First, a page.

Important events during the period (2017.12.01 – 2018.02.28)
- Granted a US patent for a solution that optimizes rotational speed
- Prepares for a commercial phase and thus strengthened the marketing and sales side by hiring a business developer
- Holds annual general meeting in Gothenburg where energy industry heavyweight Charlotte Bergqvist was appointed to board
Financial development during the period (2017.12.01 – 2018.02.28)
- Turnover was 0 SEK (0) and the operating result was -1 394 815 SEK (-742 217). The negative result is attributable to development costs, including personnel cost.
- Balanced development cost amounted to 12 649 953 SEK at the end of the period (10 231 557), in addition to patent costs of 865 271 SEK (628 452).
- Cashflow for the period amounted to -1 916 580 SEK (20 552 805). Cash amounted to 14 600 770 SEK (20 841 842) at the end of the period.
- Shareholder’s equity amounted to 26 150 693 SEK (30 317 082) at the end of the period, of which the result for the period (2017-12-01 – 2018-02-28) amounted to -1 394 815 SEK
(-742 217). No changes other than the result for the period and transfer to Fund for development costs has affected the shareholder’s equity during the fourth quarter.
COMMENT FROM THE CEO
“Another quarter has passed, and we have seen an increased interest in floating wind power. Our Norwegian friends, who are among the world’s greatest experts on floating offshore structures due to having drilled for oil on the Norwegian continental shelf since the 60ies, have taken further steps into our industry.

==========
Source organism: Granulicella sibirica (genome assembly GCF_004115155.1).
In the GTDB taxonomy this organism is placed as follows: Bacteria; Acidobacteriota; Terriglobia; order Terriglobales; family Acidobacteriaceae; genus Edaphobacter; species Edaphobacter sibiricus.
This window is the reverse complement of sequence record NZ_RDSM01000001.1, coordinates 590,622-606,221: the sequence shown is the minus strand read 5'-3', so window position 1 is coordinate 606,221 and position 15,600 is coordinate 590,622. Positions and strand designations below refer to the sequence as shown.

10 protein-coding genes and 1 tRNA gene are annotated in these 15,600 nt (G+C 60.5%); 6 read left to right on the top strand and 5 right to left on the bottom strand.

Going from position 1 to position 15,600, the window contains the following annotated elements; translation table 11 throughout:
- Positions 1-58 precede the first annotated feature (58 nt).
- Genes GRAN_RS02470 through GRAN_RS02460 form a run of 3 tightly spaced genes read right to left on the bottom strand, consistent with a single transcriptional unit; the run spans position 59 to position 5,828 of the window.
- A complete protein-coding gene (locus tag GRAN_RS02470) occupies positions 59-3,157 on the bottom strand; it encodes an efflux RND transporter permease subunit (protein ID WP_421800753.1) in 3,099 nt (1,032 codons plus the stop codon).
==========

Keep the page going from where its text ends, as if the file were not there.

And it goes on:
In the middle February, Statoil announced that world’s first floating commercial wind farm, Hywind off the coast of Scotland, surpassed expectations during its first three months of operation. Statoil is so taken by the opportunities in floating wind power and renewable energy that they proposed a name change to Equinor, to reflect their transformation to more broad-based energy company, in the middle of March. In a similar fashion, the oil service company Aker Solutions has entered the floating wind power industry where they see great opportunities. Aker has invested in and formed an alliance with an American floating wind power company, Principle Power.
The challenge that all of us in the wind power industry have, according to Giles Dickson – who is the CEO of WindEurope, the industry association for wind power in Europe – is to build bigger turbines, in the range of 10–20 MW. The main driver behind the falling costs for wind power is that the turbines have become bigger and that development must continue, says Dickson.
He is right in that the costs need to keep coming down and, in that regard, SeaTwirl has several clear advantages, beside being able to exploit better wind resources. Vertical axis turbines are easier to scale and build big. At the same time, maintenance costs are kept lower, in part because of simpler design and in part because that all the parts that requires maintenance are situated closer to the water surface.
In conclusion, the external developments are moving in our direction. There is an increasing interest from well capitalized players with great offshore expertise while SeaTwirl is fulfilling all the requirements that are being put in tomorrow’s turbines.
With that wind in our back, we are very working hard to take full advantage. At the annual general meeting, which was held on February 26, our team was further strengthened when Charlotte Bergqvist was appointed to the board. Charlotte has extensive wind power experience and as chairwoman of the electricity industry’s industry association Power Circle and board member of Svenska Kraftnät, the authority in charge of the Swedish power grid, she is heavyweight in the industry.
The positive development in the world and our dedicated team that, is following our plan to launch a full-scale turbine in 2020, gives us good hopes for a strong future for floating wind power and for SeaTwirl.”